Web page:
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Hurricane Stan propels student artist to find solace in the artistry of buhurt

Conflict+by+Andrew+Turner+features+the+many+phases+and+variations+of+medieval+armor.+
Cesar Maya/The Collegian
“Conflict” by Andrew Turner features the many phases and variations of medieval armor.

After the event of Hurricane Stan in Guatemala, Andrew Turner had turned to the practice of buhurt, a full-contact sport where fighters are dressed in full medieval armor and use dulled weapons.

The sport helped to steer him in the right direction and helped to give him purpose. Being in a situation where he’s in a fight-or-flight situation helps with understanding what he can personally control.

The inspiration goes full circle as many of the pieces found in the exhibition are derived from Turner’s buhurt experiences and some even feature fellow buhurt fighters in their armor, two of which stood guard during the exhibition’s reception.

In Turner’s latest exhibition “Violence,” the walls of the Phebe Conley Art Gallery
featured a plethora of work inspired by medieval iconography, ranging from sculptures to pieces utilizing ink, charcoal and pastels.

Andrew Turner’s collection of artworks is inspired by the medieval armor of the buhurt sport.

“Ascalon,” a featured piece on display, showed a knight fighting a dragon while on horseback.

The exhibition, which closed March 29, became a space for Turner to showcase works created through previous traumas.

Turner is a previous award-winner of the Sculpture Award for his work in the Phebe Conley Art Gallery. His work has become an outlet for his PTSD and experience of witnessing Hurricane Stan in Guatemala.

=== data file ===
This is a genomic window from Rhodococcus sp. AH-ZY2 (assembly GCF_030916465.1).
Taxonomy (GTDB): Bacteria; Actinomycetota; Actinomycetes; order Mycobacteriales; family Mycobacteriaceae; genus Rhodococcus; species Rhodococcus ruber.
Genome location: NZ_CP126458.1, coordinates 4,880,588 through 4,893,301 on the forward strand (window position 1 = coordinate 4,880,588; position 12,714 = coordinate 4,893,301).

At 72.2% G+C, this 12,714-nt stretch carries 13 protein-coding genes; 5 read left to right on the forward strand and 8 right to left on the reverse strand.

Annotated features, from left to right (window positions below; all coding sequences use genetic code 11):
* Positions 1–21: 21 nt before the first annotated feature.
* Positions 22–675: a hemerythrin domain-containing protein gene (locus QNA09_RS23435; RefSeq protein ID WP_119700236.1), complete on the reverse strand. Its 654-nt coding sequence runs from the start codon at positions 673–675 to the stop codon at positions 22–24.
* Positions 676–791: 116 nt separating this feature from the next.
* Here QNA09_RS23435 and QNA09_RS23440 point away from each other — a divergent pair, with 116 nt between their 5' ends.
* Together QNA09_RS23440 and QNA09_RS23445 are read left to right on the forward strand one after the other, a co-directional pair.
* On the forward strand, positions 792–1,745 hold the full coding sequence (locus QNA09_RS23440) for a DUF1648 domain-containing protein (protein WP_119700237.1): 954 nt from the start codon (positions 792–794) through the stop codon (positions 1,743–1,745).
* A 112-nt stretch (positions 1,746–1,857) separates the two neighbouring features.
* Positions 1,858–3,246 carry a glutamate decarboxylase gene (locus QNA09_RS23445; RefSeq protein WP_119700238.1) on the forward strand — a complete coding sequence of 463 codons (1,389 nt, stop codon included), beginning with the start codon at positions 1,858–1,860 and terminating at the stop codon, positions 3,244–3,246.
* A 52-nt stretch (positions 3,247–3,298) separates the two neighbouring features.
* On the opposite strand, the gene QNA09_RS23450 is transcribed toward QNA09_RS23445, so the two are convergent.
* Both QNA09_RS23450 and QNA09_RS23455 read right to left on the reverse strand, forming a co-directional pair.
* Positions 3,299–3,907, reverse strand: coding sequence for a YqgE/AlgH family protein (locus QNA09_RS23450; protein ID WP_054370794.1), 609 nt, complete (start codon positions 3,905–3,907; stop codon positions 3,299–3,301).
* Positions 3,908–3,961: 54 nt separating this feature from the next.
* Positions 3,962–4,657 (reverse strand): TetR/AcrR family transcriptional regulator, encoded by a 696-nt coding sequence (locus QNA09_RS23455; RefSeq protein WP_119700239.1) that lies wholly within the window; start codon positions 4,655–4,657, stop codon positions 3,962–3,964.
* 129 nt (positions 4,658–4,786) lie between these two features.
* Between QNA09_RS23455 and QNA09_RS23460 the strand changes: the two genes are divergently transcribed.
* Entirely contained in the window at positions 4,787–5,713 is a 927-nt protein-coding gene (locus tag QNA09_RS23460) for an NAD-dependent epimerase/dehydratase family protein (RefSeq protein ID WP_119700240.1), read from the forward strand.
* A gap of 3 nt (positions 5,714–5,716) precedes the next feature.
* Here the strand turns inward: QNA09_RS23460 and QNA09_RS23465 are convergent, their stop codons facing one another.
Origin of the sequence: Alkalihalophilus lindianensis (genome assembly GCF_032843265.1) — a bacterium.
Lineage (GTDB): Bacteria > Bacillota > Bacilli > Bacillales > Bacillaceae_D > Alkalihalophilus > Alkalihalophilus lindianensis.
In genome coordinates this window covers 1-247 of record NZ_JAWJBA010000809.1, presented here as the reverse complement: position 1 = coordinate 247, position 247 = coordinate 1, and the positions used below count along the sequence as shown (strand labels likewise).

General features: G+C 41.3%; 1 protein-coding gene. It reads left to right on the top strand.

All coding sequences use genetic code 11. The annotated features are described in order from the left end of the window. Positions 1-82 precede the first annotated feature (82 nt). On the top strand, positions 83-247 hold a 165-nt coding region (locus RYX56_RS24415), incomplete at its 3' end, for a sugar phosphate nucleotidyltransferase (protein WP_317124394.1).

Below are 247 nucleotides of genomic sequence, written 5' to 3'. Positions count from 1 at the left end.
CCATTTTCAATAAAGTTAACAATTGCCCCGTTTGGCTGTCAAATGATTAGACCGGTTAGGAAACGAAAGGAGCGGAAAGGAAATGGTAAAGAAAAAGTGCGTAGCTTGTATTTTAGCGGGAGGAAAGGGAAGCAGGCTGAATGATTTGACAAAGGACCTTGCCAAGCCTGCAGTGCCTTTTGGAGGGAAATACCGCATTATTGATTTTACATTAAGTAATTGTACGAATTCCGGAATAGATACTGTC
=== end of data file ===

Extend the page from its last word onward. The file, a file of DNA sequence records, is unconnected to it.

“I watched a lot of people die,” Turner said. “I saw a lot of violence.”

Buddy Brown, a member of the Edward O. Lund Foundation, helped to provide Turner with a scholarship to study abroad over winter break. After a process of narrowing down recipients, he described Turner as “wonderful,” with work that is “incredibly unique.”

“We’ve had students that were interested in sculpture, but nothing like we’ve seen with Andrew,” Brown said.

Turner plans to continue displaying his art and passion for buhurt, continuing to draw inspiration from its medieval armor mechanics.

“You go back to that regressive state that all artists talk about,” Turner said. “It’s applicable to just about every part of my life you know, fight-or-flight. Am I going to fight? Am I going to run away from my problems or am I going to face it head-on?”

The passion for creating art and fighting in an arena with other armor-clad individuals is integral to Turner’s livelihood as a warrior poet, something Jacob Glanville, a longtime friend of Turner’s, describes him as.

“Hugin” by Andrew Turner is industrially crafted from aluminum, wool, leather straps and machine rivets.

“I find his work very moving,” Glanville said. “He takes armor and turns it into a symbol of self-defense. It shows how the things you use to protect yourself stop you from nurturing yourself.”

Glanville continued by stating that Turner’s work often revolves around violence in society. Though his work may depict a form of violence, it becomes a question for viewers to ask themselves if they should be celebrating acts that cause harm to others.

Turner states that when finishing the exhibition, he still had thoughts of improvement and that he might not have been completely sure if everything was complete.

“That’s just the drive that keeps us alive,” Turner said. “The fear of stopping. I don’t want to stop. I just want to keep going and going.”

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Comments (4)

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  • H

    Harry ReinertApr 5, 2024 at 8:26 am

    Andrew’s art is absolutely inspiring. His passion and drive is breath taking.

    Reply
  • L

    Lori turnerApr 4, 2024 at 5:42 pm

    It was amazing! Thank you for sharing your art! For the world to see!

    Reply
  • T

    Turner AndrewApr 4, 2024 at 5:25 pm

    Thank you!🙏🏼

    Reply
  • G

    GurinApr 4, 2024 at 5:15 pm

    Such a beautiful and touch display of passion to protect those you love

    Reply